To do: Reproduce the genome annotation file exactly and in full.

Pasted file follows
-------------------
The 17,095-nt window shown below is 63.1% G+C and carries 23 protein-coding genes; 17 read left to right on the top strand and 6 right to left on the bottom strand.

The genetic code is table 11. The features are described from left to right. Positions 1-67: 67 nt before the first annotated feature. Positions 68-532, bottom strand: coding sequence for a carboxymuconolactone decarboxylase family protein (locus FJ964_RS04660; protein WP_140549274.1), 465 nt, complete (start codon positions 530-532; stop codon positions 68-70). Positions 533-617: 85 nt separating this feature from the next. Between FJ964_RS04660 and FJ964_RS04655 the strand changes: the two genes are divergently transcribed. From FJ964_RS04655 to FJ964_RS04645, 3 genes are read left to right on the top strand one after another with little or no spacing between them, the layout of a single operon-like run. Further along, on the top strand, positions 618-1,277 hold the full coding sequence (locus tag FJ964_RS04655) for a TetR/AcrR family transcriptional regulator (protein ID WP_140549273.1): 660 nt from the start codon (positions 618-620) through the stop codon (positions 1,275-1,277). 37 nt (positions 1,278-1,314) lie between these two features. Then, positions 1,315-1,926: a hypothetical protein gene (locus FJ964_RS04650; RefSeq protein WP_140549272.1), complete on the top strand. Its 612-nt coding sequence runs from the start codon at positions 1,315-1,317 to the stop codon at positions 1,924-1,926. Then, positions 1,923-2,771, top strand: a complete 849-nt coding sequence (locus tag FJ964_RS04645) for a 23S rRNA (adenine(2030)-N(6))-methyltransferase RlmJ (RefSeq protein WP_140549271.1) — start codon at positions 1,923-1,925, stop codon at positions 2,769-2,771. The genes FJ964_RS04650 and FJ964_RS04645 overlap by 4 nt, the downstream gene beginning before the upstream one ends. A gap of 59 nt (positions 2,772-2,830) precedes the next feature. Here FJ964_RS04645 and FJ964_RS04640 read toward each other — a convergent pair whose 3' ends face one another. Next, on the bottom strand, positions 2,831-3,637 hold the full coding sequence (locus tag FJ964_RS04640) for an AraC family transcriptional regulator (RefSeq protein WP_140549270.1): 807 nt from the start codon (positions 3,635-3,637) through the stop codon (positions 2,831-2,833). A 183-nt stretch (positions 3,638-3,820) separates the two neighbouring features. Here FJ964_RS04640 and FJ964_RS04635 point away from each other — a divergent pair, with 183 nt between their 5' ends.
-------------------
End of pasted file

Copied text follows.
The 17,095-nt window shown below is 63.1% G+C and carries 23 protein-coding genes; 17 read left to right on the top strand and 6 right to left on the bottom strand.

The genetic code is table 11. The features are described from left to right. Positions 1-67: 67 nt before the first annotated feature. Positions 68-532, bottom strand: coding sequence for a carboxymuconolactone decarboxylase family protein (locus FJ964_RS04660; protein WP_140549274.1), 465 nt, complete (start codon positions 530-532; stop codon positions 68-70). Positions 533-617: 85 nt separating this feature from the next. Between FJ964_RS04660 and FJ964_RS04655 the strand changes: the two genes are divergently transcribed. From FJ964_RS04655 to FJ964_RS04645, 3 genes are read left to right on the top strand one after another with little or no spacing between them, the layout of a single operon-like run. Further along, on the top strand, positions 618-1,277 hold the full coding sequence (locus tag FJ964_RS04655) for a TetR/AcrR family transcriptional regulator (protein ID WP_140549273.1): 660 nt from the start codon (positions 618-620) through the stop codon (positions 1,275-1,277). 37 nt (positions 1,278-1,314) lie between these two features. Then, positions 1,315-1,926: a hypothetical protein gene (locus FJ964_RS04650; RefSeq protein WP_140549272.1), complete on the top strand. Its 612-nt coding sequence runs from the start codon at positions 1,315-1,317 to the stop codon at positions 1,924-1,926. Then, positions 1,923-2,771, top strand: a complete 849-nt coding sequence (locus tag FJ964_RS04645) for a 23S rRNA (adenine(2030)-N(6))-methyltransferase RlmJ (RefSeq protein WP_140549271.1) — start codon at positions 1,923-1,925, stop codon at positions 2,769-2,771. The genes FJ964_RS04650 and FJ964_RS04645 overlap by 4 nt, the downstream gene beginning before the upstream one ends. A gap of 59 nt (positions 2,772-2,830) precedes the next feature. Here FJ964_RS04645 and FJ964_RS04640 read toward each other — a convergent pair whose 3' ends face one another. Next, on the bottom strand, positions 2,831-3,637 hold the full coding sequence (locus tag FJ964_RS04640) for an AraC family transcriptional regulator (RefSeq protein WP_140549270.1): 807 nt from the start codon (positions 3,635-3,637) through the stop codon (positions 2,831-2,833). A 183-nt stretch (positions 3,638-3,820) separates the two neighbouring features. Here FJ964_RS04640 and FJ964_RS04635 point away from each other — a divergent pair, with 183 nt between their 5' ends.